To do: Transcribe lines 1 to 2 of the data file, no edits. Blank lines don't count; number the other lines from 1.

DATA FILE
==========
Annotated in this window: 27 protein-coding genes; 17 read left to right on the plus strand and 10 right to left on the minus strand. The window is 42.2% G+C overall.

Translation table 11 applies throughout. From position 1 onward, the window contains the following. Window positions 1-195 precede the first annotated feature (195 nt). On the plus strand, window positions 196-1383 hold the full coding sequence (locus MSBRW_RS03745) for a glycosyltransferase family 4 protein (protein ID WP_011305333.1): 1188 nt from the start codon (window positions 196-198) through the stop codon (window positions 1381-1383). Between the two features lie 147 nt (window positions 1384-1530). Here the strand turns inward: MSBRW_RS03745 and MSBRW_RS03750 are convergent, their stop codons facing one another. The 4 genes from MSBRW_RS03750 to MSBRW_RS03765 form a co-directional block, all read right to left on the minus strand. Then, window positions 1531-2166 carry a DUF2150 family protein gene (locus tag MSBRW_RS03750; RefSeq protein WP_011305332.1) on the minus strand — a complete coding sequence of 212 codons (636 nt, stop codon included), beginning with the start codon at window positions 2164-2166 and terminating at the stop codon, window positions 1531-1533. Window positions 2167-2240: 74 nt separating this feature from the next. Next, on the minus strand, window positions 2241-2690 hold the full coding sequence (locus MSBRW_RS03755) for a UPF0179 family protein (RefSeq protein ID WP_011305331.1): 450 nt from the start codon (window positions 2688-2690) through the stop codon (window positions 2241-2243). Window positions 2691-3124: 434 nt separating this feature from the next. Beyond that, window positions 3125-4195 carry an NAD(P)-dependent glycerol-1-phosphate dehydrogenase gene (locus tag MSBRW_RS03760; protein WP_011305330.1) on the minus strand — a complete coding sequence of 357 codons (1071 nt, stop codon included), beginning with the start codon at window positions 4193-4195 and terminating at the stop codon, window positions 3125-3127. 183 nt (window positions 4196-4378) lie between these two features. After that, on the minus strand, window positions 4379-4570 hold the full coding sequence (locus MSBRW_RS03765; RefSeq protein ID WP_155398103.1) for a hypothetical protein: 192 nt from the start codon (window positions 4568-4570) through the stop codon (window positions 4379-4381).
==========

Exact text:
Annotated in this window: 27 protein-coding genes; 17 read left to right on the plus strand and 10 right to left on the minus strand. The window is 42.2% G+C overall.

Translation table 11 applies throughout. From position 1 onward, the window contains the following. Window positions 1-195 precede the first annotated feature (195 nt). On the plus strand, window positions 196-1383 hold the full coding sequence (locus MSBRW_RS03745) for a glycosyltransferase family 4 protein (protein ID WP_011305333.1): 1188 nt from the start codon (window positions 196-198) through the stop codon (window positions 1381-1383). Between the two features lie 147 nt (window positions 1384-1530). Here the strand turns inward: MSBRW_RS03745 and MSBRW_RS03750 are convergent, their stop codons facing one another. The 4 genes from MSBRW_RS03750 to MSBRW_RS03765 form a co-directional block, all read right to left on the minus strand. Then, window positions 1531-2166 carry a DUF2150 family protein gene (locus tag MSBRW_RS03750; RefSeq protein WP_011305332.1) on the minus strand — a complete coding sequence of 212 codons (636 nt, stop codon included), beginning with the start codon at window positions 2164-2166 and terminating at the stop codon, window positions 1531-1533. Window positions 2167-2240: 74 nt separating this feature from the next. Next, on the minus strand, window positions 2241-2690 hold the full coding sequence (locus MSBRW_RS03755) for a UPF0179 family protein (RefSeq protein ID WP_011305331.1): 450 nt from the start codon (window positions 2688-2690) through the stop codon (window positions 2241-2243). Window positions 2691-3124: 434 nt separating this feature from the next. Beyond that, window positions 3125-4195 carry an NAD(P)-dependent glycerol-1-phosphate dehydrogenase gene (locus tag MSBRW_RS03760; protein WP_011305330.1) on the minus strand — a complete coding sequence of 357 codons (1071 nt, stop codon included), beginning with the start codon at window positions 4193-4195 and terminating at the stop codon, window positions 3125-3127. 183 nt (window positions 4196-4378) lie between these two features. After that, on the minus strand, window positions 4379-4570 hold the full coding sequence (locus MSBRW_RS03765; RefSeq protein ID WP_155398103.1) for a hypothetical protein: 192 nt from the start codon (window positions 4568-4570) through the stop codon (window positions 4379-4381).